My main competition in high school was right across the street so that wasn’t very hard. He was a big kid, who had matured early. He had a driveway hoop too. He played football and basketball too. We were friends in elementary school, but then we had a falling out over something and I started a fight with him and lost, badly, in 6th grade.

So every day I would go out to my driveway and see if he was out on his. It became a bit of a contest to see who could practice more. At least for me.

He was way better than me in 7th grade and 8th grade.

We were equal in football freshmen year, but he was still better in basketball. But I was catching up.

By sophomore year he had quit football and was more into his other interests. He wouldn’t play football again until our senior year and by then I was better. I never did catch him in basketball. But all those hours competing against him in basketball had made me a better football player.

In later years I would study the competition at other schools. I knew who the better linemen were in my area and I tried to outwork them. I tried to think about how hard they were practicing the week we played and I tried to practice harder. I would actually go home after practice and workout even more. I would think about those guys in the off-season. I would wonder if they were working out when I did.

In college, I would do the same. I would think about the other players I was competing against for a starting spot. After I got my starting spot, I would think about all the guys who wanted my spot, and I did everything I could to make sure they didn’t get a chance to catch me.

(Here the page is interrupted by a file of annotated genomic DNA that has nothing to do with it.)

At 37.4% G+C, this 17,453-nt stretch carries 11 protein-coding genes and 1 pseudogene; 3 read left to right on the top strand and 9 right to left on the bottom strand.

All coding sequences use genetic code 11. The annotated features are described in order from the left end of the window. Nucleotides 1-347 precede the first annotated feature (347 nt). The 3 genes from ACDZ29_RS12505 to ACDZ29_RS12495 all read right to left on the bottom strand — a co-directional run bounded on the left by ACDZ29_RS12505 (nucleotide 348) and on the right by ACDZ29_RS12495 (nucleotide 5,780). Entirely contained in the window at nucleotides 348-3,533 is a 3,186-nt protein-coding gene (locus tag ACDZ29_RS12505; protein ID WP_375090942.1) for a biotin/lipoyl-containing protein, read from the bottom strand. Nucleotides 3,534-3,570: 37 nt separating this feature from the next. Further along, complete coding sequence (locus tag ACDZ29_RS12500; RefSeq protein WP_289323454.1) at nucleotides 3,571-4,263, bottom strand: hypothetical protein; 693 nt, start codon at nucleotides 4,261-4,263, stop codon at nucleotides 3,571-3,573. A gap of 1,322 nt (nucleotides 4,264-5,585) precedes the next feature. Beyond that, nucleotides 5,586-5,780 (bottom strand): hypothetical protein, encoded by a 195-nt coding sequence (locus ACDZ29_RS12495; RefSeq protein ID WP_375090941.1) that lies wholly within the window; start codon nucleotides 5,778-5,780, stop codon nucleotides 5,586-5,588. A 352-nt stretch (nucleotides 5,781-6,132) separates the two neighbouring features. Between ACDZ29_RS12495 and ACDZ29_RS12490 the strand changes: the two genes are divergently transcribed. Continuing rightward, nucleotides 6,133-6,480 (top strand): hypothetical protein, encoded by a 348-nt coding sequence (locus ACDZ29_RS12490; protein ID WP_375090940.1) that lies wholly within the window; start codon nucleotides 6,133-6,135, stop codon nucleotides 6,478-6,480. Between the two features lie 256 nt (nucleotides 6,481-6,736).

That way of thinking fueled me, forced me to work hard, and made me better.

What my coaches had taught me more than anything was how to think like a winner. Thinking like a winner is different. It gets you to accomplish more, to achieve goals others think impossible, to see each day as an opportunity to improve, and to always be aware that you are always competing.

When you are that age, few are the voices that will guide you to a way to accomplish more, to reach your potential, to become the person you dream of being. I am grateful for their advice.

If you want to be average you will listen to and follow the herd. If you want to be more than that, then study other people who wanted to be more too.

If you want to achieve more, you will have to take the initiative to find, watch and listen to people who have reached the places you want to go. You should also be ever aware of your competition.

I didn’t just do this for football. I applied these ideas to other areas of my life. I did it to get my teaching certificate, I did it to start my coaching career, I did it to get my Master’s Degree. I did it to improve my character and toughness.

Pretty much every success I have had has been a result of two things.

First, finding people who have been successful doing what I wanted to do, and then watching what they did and listening to what they had to say.

Second, keeping my mind on my competition, seen or just envisioned, and trying to out work them.

Pay attention to who you are a paying attention to. Recognize that you are always competing, whether you want to or not. The ones who realize this and act on it improve; the ones who don’t stay average. Winners simply don’t think like average people do.

“ain’t no man can avoid being born average. But ain’t no man gotta stay common” – Satchel Paige

To learn more please check out my book, “On Character and Mental Toughness,” by clicking here.

About coachbillmoore

Educator/Author/Speaker/HS & NCAA Coach Character Coach Read Coach Moore’s book “On Character and Mental Toughness” Paperback available at Barnes & Noble or Amazon. "The measure of your character and mental toughness is the space between what you are doing and what you could be doing." -Coach Bill Moore